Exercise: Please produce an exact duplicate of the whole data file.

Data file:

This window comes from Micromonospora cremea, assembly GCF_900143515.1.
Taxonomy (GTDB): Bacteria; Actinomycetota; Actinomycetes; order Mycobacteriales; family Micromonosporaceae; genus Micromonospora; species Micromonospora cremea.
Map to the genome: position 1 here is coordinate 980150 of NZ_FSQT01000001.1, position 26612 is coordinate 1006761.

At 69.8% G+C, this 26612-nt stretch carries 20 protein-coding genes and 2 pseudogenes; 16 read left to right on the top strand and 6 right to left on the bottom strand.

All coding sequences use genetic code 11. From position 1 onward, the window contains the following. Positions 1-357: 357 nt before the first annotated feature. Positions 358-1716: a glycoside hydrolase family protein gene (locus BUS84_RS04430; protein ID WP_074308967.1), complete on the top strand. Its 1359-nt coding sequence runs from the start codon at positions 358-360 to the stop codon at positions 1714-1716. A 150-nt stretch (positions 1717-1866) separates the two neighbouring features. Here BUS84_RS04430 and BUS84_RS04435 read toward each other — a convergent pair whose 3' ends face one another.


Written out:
This window comes from Micromonospora cremea, assembly GCF_900143515.1.
Taxonomy (GTDB): Bacteria; Actinomycetota; Actinomycetes; order Mycobacteriales; family Micromonosporaceae; genus Micromonospora; species Micromonospora cremea.
Map to the genome: position 1 here is coordinate 980150 of NZ_FSQT01000001.1, position 26612 is coordinate 1006761.

At 69.8% G+C, this 26612-nt stretch carries 20 protein-coding genes and 2 pseudogenes; 16 read left to right on the top strand and 6 right to left on the bottom strand.

All coding sequences use genetic code 11. From position 1 onward, the window contains the following. Positions 1-357: 357 nt before the first annotated feature. Positions 358-1716: a glycoside hydrolase family protein gene (locus BUS84_RS04430; protein ID WP_074308967.1), complete on the top strand. Its 1359-nt coding sequence runs from the start codon at positions 358-360 to the stop codon at positions 1714-1716. A 150-nt stretch (positions 1717-1866) separates the two neighbouring features. Here BUS84_RS04430 and BUS84_RS04435 read toward each other — a convergent pair whose 3' ends face one another.